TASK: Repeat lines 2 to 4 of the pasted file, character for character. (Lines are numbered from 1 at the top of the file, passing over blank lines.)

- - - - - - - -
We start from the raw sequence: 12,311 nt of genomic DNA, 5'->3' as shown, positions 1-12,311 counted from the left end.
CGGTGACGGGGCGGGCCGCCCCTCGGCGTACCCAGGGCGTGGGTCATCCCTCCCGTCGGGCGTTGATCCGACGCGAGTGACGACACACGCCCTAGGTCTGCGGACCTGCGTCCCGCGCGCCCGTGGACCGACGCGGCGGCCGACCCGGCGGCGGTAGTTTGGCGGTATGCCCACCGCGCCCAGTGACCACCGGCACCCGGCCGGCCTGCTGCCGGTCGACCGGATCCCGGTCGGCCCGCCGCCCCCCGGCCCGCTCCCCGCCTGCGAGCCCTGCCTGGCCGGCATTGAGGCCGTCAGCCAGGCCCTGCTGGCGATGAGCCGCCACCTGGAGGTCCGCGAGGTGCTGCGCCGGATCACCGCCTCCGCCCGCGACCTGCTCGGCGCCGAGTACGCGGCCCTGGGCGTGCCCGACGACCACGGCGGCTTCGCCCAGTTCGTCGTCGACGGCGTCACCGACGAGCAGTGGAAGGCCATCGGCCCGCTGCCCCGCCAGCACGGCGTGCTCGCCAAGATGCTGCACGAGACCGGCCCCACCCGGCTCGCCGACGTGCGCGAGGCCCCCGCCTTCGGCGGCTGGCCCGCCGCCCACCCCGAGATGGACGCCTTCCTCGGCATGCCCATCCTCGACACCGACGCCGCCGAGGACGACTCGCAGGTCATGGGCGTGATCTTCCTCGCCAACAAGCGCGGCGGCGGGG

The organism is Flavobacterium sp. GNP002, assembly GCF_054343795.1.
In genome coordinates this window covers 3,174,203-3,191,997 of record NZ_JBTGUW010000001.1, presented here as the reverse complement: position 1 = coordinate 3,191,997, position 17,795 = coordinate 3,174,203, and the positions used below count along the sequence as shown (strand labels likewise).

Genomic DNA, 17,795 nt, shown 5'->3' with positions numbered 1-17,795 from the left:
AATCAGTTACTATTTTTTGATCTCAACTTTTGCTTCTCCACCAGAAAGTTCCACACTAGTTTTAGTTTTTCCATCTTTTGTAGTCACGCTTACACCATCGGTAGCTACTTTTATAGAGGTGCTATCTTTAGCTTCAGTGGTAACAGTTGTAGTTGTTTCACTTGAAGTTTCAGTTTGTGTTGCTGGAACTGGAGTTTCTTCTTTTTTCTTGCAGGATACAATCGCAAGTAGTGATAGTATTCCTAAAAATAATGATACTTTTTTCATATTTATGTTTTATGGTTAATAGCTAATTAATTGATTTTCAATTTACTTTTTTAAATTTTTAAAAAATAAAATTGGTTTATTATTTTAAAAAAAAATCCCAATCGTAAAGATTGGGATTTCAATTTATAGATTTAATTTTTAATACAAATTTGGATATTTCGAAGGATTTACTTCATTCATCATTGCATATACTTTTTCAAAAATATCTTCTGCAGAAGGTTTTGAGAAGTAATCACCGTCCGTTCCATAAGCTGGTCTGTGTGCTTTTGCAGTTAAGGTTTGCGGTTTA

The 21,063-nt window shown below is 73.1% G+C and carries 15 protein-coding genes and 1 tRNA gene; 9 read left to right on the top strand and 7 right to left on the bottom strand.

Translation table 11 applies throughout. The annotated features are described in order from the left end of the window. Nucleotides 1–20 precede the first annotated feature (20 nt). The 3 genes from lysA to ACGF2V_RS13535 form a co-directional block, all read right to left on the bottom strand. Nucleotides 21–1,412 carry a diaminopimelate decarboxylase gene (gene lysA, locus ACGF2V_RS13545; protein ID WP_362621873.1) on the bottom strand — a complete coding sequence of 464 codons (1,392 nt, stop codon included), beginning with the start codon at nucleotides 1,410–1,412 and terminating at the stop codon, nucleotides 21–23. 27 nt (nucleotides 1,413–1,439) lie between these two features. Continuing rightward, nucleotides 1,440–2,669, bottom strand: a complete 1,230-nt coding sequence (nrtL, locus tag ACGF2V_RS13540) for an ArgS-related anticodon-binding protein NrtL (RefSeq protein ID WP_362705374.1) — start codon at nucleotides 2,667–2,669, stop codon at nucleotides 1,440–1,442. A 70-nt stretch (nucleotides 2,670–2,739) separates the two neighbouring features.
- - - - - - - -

CGGTGACGGGGCGGGCCGCCCCTCGGCGTACCCAGGGCGTGGGTCATCCCTCCCGTCGGGCGTTGATCCGACGCGAGTGACGACACACGCCCTAGGTCTGCGGACCTGCGTCCCGCGCGCCCGTGGACCGACGCGGCGGCCGACCCGGCGGCGGTAGTTTGGCGGTATGCCCACCGCGCCCAGTGACCACCGGCACCCGGCCGGCCTGCTGCCGGTCGACCGGATCCCGGTCGGCCCGCCGCCCCCCGGCCCGCTCCCCGCCTGCGAGCCCTGCCTGGCCGGCATTGAGGCCGTCAGCCAGGCCCTGCTGGCGATGAGCCGCCACCTGGAGGTCCGCGAGGTGCTGCGCCGGATCACCGCCTCCGCCCGCGACCTGCTCGGCGCCGAGTACGCGGCCCTGGGCGTGCCCGACGACCACGGCGGCTTCGCCCAGTTCGTCGTCGACGGCGTCACCGACGAGCAGTGGAAGGCCATCGGCCCGCTGCCCCGCCAGCACGGCGTGCTCGCCAAGATGCTGCACGAGACCGGCCCCACCCGGCTCGCCGACGTGCGCGAGGCCCCCGCCTTCGGCGGCTGGCCCGCCGCCCACCCCGAGATGGACGCCTTCCTCGGCATGCCCATCCTCGACACCGACGCCGCCGAGGACGACTCGCAGGTCATGGGCGTGATCTTCCTCGCCAACAAGCGCGGCGGCGGGG

The organism is Flavobacterium sp. GNP002, assembly GCF_054343795.1.
In genome coordinates this window covers 3,174,203-3,191,997 of record NZ_JBTGUW010000001.1, presented here as the reverse complement: position 1 = coordinate 3,191,997, position 17,795 = coordinate 3,174,203, and the positions used below count along the sequence as shown (strand labels likewise).